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Where Have You Been?

In Chapter 8, you learned about measures and the properties of measures. This included how these measures may inform your practice and to which measures you may give more attention. You also learned about several different types of research designs. You have learned about how experimental research is conducted and how a cause-and-effect relationship is implied. By extension, you have learned how clinical trials are types of experimental research extended to patient populations, and these trials include establishing both the efficacy and effectiveness of a treatment. You also learned about observational, epidemiological, and diagnostic trials. All these form the basis of how we understand the health and exercise sciences. The problem is that all these different types of research generate tremendous amounts of new information. Because of this, some mechanism of sorting all this information is needed.

Where Are You Going?

One way to sort through the large amount of new research being generated is for you as the practitioner to rely on reviews of the research. Reviews come in two basic forms: traditional narrative reviews and systematic reviews. Both can serve useful purposes. Narrative reviews are more prone to bias and may generate less accurate conclusions. Only the systematic review can establish whether a set of studies consistently supports the research hypothesis. The systematic review can also be extended to include a statistical analysis of the multiple study results. This is known as meta-analysis and is a very powerful tool for making sense of the existing literature.

Learning Outcomes

After reading this chapter, you should be able to answer these questions:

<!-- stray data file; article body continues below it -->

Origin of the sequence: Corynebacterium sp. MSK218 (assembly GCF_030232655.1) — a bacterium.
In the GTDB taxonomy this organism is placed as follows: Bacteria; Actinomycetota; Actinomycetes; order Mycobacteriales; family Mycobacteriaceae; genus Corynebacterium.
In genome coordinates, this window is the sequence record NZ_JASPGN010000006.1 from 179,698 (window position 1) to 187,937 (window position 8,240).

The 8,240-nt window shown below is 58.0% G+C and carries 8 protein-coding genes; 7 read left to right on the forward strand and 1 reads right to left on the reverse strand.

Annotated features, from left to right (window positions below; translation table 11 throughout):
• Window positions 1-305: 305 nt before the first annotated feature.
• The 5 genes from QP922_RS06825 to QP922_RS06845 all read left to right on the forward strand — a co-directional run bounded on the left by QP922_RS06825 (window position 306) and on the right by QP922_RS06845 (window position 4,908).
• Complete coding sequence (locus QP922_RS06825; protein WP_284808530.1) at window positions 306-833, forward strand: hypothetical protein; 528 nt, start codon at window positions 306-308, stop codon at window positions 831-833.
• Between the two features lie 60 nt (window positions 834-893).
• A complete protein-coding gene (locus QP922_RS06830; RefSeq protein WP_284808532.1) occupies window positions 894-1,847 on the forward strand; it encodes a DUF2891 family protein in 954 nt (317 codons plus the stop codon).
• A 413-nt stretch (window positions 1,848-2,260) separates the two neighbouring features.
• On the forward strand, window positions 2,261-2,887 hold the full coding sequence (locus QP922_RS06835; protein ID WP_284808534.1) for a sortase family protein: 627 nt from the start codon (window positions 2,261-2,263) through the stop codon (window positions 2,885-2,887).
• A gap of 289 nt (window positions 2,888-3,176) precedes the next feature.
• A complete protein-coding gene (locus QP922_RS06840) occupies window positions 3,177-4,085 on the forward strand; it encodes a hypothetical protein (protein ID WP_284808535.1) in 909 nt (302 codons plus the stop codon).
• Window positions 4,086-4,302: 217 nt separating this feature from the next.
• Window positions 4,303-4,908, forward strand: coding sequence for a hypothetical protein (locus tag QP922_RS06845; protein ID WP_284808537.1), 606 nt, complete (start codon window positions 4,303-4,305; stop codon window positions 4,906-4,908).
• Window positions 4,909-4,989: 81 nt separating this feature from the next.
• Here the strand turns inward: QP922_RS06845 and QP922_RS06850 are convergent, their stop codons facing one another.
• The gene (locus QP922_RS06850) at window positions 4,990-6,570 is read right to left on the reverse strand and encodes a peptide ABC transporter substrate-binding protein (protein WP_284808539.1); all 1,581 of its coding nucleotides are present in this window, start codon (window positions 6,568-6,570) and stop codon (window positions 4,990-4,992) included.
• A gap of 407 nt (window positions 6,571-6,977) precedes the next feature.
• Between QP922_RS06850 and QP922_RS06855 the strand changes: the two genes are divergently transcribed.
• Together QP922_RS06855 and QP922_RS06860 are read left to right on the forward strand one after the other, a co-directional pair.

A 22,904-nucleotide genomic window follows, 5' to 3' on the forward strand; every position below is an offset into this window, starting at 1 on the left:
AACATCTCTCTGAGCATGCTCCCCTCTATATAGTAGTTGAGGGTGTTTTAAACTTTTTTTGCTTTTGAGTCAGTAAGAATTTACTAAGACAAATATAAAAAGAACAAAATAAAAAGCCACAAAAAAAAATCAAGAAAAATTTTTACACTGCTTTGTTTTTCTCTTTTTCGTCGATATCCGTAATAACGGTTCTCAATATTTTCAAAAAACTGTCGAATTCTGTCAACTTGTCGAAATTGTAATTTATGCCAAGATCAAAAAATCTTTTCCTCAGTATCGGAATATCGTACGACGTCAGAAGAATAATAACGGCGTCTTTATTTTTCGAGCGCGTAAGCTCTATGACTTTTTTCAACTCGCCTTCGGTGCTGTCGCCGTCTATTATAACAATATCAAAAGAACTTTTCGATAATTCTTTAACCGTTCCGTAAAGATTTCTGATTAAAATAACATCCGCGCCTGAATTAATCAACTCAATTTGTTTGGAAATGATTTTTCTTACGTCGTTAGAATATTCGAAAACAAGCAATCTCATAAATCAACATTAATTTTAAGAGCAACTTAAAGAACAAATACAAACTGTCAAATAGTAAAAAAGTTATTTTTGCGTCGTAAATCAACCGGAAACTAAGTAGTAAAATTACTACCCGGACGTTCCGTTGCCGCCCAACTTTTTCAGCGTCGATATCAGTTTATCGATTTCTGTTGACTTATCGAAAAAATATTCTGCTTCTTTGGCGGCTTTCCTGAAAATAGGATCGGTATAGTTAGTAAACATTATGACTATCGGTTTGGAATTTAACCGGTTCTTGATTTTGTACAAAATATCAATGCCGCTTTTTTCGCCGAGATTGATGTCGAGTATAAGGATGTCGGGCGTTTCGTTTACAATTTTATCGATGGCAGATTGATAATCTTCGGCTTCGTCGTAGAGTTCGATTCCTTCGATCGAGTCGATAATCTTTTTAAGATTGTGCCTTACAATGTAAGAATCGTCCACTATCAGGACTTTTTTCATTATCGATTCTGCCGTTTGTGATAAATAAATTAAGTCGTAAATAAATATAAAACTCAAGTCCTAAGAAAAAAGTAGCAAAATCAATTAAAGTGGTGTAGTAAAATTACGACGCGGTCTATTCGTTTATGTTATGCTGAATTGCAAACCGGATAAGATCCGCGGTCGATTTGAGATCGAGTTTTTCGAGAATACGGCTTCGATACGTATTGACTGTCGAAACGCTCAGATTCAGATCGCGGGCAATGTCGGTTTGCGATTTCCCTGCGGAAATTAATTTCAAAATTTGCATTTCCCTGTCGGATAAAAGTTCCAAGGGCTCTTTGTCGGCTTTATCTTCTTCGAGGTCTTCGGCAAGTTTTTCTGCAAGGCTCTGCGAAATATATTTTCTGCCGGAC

1. What is the difference between a historical review and an expert review?

  2. How does bias affect the review process?

  3. What are the different types of bias?

  4. What are the solutions to bias?

  5. What is the difference between a systematic review and a meta-analysis?

  6. What is the advantage of a meta-analysis?


Key Terms

  • Bias

  • Citation bias

  • Duplication bias

  • Effect size

  • Expert review

  • Fail-safe N

  • Fixed effect model

  • Forest plot

  • Funnel plot

  • Historical review

  • Included study population

  • Language bias

  • Meta-analysis

  • Methodological quality

  • Narrative review

  • Overall effect size

  • Primary study

  • Publication bias

  • Random effects model

  • Raw mean difference

  • Secondary study

  • Sensitivity analysis

  • Standardized mean difference

  • Systematic review

  • Trim and fill

  • Vote counting

Research synthesis is the process of combining preexisting research studies into a single research study for understanding the larger meaning of the research. Research synthesis occurs in three basic forms: narrative reviews, systematic reviews, and an extension of systematic reviews called meta-analysis. To understand the synthesis process, narrative reviews are discussed first, followed by systematic reviews and meta-analysis. However, to understand these three, a distinction must first be made between two basic types of research literature.


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